Do I Need a CRM

Business owners and sales managers ask this question frequently. What are the symptoms that indicate my team needs a CRM?

Many sales departments operate successfully without a CRM. Good salespeople make sales. The CRM doesn’t make sales and it doesn’t make bad salespeople into good salespeople.

Impact of Company Size

Many businesses have existed without the benefits of a CRM. Solopreneurs, in particular, know their prospects and clients, and retain the key info in their heads. 

A business of 3 to 10 employees has a new challenge – Communications! Communications and coordination lead to CASH. With 5 employees, the owner splits its time between many functions – managing sales reps and producing work.

As an owner, the focus is knowing what the:

  • Sales pipeline looks like.
  • Sales reps are doing.

As an owner, the conflict is splitting time between sales and production.

For the owner or sales manager of a company of 25 the challenges expand:

  • Roles become more defined. 
  • The sales manager role has 5 to 7 direct reports and has a boss.

Where the owner is the sales manager, the conflict between sales and production is more acute.

For a company of 100+ employees, the need for Communication and Coordination explodes. Systems emerge to manage accounting and HR, but marketing and sales systems often lag behind. Roles change explicitly:

  • The owner is no longer administering accounting and HR. It’s focus is knowing the sales pipeline, ensuring great talent and quality control, and strategy.
  • The sales manager or VP feels the pressure to close more sales.
  • Marketing roles have been defined.

As you scale, excellent communication and coordination are paramount! When done well, they lead to cash!


Many symptoms indicate that a company needs a CRM. The 2 most pressing symptoms are declines in sales and in the sales conversion ratio. Here are symptoms that often lead to the sales decline:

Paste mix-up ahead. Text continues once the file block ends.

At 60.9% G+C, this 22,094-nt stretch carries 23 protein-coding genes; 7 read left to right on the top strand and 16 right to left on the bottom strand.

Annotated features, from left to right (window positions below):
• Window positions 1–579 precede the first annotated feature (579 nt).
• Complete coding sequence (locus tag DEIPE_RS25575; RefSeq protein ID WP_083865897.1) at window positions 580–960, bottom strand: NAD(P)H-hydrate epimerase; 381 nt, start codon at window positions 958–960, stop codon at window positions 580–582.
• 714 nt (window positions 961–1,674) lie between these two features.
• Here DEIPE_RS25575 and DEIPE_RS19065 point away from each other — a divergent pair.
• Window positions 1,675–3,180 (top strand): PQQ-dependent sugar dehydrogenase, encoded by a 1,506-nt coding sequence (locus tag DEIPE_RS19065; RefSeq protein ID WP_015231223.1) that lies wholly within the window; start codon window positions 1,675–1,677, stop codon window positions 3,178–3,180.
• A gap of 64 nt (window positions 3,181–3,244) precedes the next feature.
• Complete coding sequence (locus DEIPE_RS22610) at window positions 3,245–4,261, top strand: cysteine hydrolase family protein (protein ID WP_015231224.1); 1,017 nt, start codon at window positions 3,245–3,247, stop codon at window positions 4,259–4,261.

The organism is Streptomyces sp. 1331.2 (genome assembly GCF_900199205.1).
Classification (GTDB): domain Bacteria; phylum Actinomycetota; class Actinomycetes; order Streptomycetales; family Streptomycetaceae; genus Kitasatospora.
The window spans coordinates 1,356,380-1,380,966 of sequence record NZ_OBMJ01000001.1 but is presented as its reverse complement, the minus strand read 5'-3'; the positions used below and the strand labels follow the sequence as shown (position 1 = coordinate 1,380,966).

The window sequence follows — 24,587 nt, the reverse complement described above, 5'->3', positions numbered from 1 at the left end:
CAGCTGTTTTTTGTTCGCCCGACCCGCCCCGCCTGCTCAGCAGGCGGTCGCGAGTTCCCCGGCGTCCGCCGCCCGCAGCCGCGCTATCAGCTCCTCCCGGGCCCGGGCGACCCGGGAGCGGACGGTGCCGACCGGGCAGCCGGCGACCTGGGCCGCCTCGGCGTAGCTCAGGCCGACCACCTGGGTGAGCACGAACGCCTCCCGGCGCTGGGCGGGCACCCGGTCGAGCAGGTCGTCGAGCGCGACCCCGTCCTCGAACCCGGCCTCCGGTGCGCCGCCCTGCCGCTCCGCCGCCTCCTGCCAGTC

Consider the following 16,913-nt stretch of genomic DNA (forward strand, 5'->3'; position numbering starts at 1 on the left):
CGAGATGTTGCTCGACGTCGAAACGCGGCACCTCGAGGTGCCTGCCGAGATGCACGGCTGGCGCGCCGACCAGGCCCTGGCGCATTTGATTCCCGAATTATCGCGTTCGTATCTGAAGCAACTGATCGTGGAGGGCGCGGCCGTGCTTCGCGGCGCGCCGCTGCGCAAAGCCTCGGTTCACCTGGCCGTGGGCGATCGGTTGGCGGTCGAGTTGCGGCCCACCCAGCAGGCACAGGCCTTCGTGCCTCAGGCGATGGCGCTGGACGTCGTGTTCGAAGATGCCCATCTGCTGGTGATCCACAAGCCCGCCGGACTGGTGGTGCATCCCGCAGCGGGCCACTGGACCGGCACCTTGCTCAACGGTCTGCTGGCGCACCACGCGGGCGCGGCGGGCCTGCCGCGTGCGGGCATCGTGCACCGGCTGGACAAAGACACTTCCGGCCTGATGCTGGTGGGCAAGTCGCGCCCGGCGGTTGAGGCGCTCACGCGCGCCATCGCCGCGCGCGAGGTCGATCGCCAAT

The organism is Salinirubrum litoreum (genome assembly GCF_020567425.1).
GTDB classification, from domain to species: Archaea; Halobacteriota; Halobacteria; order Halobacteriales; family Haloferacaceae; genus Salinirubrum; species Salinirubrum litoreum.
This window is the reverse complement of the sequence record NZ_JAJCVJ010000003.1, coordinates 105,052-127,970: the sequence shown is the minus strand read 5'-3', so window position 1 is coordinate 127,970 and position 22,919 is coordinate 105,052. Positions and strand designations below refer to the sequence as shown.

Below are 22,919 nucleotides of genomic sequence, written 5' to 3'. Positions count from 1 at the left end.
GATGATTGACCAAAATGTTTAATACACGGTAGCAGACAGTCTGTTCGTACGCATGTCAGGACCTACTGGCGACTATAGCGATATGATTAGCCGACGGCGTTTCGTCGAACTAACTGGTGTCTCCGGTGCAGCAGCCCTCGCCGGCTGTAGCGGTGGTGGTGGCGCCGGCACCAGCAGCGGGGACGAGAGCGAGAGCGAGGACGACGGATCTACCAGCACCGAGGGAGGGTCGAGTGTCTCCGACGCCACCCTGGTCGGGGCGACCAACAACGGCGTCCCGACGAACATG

1. Institutional memory is in the salesperson’s head or on sticky notes. Can you imagine the owner’s risk when the sales rep quits?
  2. Prospect and client data are maintained on sticky notes, spreadsheets, and handwritten lists.
  3. Proposal deadlines are missed.
  4. Sales reps spend the same time on all prospects.
  5. Sales reps spend time on manual, repetitive emails to reach out to prospects.
  6. Messaging fails to differentiate among contact segments.
  7. Sales meetings are unfocused and lack detail.

Each of these symptoms make it harder to close sales and produces follow up fatigue.

CRM Successes

If your CRM doesn’t make sales, what does it do? Here are some successes:

  • For an online store, the CRM identifies single product buyers that are eligible for discounts on the purchase of a second product.
  • For a wholesaler with multiple sales reps, the CRM keeps the VP of Sales current on all prospects through the sales funnel.
  • For a manufacturer who sells to wholesalers and direct to consumers, the CRM segments contacts by type, by product purchased, by geography so that specific messaging can be sent to each segment.
  • For an insurance agency, the CRM sends renewal notices automatically, 60, 30, and on the day of the renewal. Each notice has a link to the renewal page.

Your CRM will make the best salespeople even better as it frees you up to pursue your best leads.

See How You Can Use Your CRM to Make You the Best Salesperson Ever

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Build More Revenue with Less Follow Up Fatigue

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